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VFA Policy Intern Blog: Adoption Incentives and Benefits

Adoption Incentives and Benefits

By Michael Tuskey

Published 6/26

    Families who adopt, experience the joy of being able to provide a child love and support in a stable environment that they never had the chance to live in. Organizational effort from groups like Voice for Adoption (VFA) and Child Welfare League of America (CWLA) have helped those looking to find children in need of a family. While adoption is clearly about giving children the joys of a family, the cost of adoption is quite substantial. Fortunately, the federal government has assisted adopting families with cost burdens through adoption benefits and incentives.   

The Adoption Tax Credit is an adoption benefit that helps families with offsetting the cost of adoption, if they fall under the rules of the tax credit. Qualifying taxpayers may receive a credit up to $13,460. The credit is reduced for families who make over $201,921 and is completely phased out for those who make $241,920 and over. This is to ensure that more families from different socioeconomic backgrounds can adopt children from the system. While the credit is currently not refundable, the credit can be carried over for up to 5 years on their taxes. The credit’s purpose was to mediate the cost associated with adoption, including travel costs and adoption agency fees. Additionally, some employers offer adoption assistance programs to employees who adopt by allowing them to reduce income tax payments up to $13,460  

Under the Social Security Act’s Title IV-E Adoption Assistance, a family who adopts a special needs child receives direct federal subsidies to assist with the child’s care. The subsidies mainly fall under healthcare costs for treatment of mental and physical illnesses and the child is enrolled under Medicaid. This situation occurs most often with foster care children who are experience great trauma. Title IV-E is crucial for incentivizing adoption from foster care because it assures families who may not have health insurance that can cover their adopted child’s needs, that the child would receive the best care and no financial costs would be imposed. This ensures that the main priority is for the child to heal and to develop with their new family.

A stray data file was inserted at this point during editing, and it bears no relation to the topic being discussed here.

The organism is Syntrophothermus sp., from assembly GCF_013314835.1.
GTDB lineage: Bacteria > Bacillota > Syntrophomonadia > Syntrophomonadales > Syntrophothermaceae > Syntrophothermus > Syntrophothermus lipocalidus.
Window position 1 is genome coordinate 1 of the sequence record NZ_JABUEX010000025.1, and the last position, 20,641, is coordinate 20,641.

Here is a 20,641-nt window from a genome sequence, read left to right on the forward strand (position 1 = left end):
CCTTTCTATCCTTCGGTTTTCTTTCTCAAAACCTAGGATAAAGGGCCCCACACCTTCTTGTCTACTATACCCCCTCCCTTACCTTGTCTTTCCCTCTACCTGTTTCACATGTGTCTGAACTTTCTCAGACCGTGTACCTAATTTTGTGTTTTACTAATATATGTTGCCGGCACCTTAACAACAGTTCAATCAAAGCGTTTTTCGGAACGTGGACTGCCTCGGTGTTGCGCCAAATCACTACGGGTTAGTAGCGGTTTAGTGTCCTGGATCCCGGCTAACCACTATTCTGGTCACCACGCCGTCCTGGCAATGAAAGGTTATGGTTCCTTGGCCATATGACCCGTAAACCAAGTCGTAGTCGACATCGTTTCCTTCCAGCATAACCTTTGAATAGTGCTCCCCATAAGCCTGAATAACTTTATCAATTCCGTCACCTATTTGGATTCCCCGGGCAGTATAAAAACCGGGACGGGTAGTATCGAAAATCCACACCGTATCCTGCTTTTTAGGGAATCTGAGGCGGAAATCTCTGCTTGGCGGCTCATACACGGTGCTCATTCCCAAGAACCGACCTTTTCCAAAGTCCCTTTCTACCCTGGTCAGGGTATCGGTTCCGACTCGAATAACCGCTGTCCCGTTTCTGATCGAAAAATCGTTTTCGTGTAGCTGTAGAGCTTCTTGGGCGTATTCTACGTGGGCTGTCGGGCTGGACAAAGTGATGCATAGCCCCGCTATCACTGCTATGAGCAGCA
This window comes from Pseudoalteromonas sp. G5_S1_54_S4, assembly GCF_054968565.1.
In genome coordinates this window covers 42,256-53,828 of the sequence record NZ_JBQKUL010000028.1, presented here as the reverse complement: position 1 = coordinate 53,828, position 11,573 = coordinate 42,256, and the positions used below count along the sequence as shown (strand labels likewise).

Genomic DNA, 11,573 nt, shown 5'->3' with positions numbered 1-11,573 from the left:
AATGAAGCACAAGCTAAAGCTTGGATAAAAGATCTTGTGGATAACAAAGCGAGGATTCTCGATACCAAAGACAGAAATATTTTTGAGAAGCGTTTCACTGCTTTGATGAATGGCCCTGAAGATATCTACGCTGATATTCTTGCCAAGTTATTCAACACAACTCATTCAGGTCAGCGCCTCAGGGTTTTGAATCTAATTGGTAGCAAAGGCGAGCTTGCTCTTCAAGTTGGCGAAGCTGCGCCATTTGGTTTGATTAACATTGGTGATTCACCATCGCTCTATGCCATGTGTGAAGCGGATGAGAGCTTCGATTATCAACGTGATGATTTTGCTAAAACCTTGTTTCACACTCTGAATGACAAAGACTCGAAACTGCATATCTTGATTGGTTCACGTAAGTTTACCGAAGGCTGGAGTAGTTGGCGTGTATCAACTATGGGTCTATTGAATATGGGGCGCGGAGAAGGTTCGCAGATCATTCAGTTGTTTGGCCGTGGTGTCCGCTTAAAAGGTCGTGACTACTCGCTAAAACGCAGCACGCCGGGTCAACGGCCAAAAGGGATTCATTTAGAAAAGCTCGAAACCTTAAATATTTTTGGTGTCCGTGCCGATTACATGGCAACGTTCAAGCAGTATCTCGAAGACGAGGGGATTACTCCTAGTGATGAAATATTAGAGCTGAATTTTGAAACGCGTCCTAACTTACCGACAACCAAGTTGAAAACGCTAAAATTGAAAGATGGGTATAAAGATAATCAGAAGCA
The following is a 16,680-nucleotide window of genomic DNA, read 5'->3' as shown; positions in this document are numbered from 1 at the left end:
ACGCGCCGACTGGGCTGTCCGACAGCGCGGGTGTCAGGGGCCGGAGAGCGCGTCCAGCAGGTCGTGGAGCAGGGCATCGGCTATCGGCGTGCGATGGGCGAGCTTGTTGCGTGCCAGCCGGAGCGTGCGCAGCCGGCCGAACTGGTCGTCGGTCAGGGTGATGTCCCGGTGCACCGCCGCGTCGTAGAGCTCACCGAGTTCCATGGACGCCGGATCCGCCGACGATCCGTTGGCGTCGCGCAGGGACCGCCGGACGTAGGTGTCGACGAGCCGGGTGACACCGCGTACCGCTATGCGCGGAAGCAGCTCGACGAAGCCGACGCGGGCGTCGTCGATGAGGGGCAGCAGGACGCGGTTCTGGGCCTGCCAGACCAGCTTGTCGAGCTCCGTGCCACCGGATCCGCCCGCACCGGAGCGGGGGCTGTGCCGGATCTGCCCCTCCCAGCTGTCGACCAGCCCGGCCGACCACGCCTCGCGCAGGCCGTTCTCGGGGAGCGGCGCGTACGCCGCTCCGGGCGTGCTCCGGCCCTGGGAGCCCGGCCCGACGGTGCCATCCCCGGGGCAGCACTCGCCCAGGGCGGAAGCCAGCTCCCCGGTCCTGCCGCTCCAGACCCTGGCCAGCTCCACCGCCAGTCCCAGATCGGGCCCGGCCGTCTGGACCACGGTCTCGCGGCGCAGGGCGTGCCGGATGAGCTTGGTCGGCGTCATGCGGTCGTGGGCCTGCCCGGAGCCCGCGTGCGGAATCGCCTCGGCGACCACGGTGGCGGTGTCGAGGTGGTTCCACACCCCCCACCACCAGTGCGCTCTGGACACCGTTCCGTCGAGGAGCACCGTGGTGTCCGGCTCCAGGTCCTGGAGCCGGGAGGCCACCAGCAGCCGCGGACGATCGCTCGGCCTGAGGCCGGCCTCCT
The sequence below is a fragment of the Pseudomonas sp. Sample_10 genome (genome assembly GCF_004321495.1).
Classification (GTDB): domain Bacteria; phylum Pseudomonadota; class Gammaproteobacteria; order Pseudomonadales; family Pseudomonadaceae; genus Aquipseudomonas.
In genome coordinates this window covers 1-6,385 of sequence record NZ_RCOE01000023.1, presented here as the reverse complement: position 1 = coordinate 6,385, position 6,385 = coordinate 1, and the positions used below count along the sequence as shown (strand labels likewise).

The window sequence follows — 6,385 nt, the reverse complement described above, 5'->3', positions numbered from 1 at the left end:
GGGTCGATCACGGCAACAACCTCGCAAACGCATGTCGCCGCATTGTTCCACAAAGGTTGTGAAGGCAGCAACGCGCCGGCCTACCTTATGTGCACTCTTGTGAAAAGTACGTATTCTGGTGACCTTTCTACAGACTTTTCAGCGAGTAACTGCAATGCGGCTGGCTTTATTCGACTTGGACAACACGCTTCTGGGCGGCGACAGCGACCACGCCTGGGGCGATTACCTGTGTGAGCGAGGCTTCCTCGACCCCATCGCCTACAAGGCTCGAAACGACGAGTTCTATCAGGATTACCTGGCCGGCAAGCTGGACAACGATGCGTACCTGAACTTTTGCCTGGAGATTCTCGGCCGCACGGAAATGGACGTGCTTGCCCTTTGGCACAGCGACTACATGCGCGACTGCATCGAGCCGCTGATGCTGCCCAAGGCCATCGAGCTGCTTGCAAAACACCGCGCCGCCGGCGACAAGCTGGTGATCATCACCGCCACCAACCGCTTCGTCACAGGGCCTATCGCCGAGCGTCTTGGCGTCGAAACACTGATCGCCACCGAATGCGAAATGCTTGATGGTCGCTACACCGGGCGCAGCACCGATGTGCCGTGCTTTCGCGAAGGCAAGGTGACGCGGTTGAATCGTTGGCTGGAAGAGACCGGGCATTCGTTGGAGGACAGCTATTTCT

On a state-level, adoptions are greatly incentivized by the federal government through the payment of bonuses, which are rewarded based on the states’ current number of children in their foster care system. In addition, states create their own incentives for adoptions which include direct payments to the adopting families, varying by state and circumstance of the adoption. States can also provide partial to full coverage for a child’s medical cost if they do not qualify for Federal Title IV-E.

All of these incentives and benefits were designed to help families absorb the significant costs involved with adoption. These programs assure families that they will be able to afford adoption but also to provide their adopted child opportunities which they did not have before. Many of these programs’ futures are uncertain but organizations like VFA are here to remind leaders that these adoption incentives and benefits make families whole and help heal the important 112,000 members of the next generation.  

 

Image Provided by http://valleyparentmagazine.com/is-adoption-right-for-you/

Sources

https://www.adoptex.org/the-adoption-journey/financial-assistance/

http://www.nacac.org/adoptionsubsidy/factsheets/title_IV.html

https://www.childwelfare.gov/pubPDFs/f_subsid.pdf#page=3&view=State%20Adoption%20Assistance

https://fas.org/sgp/crs/misc/R44745.pdf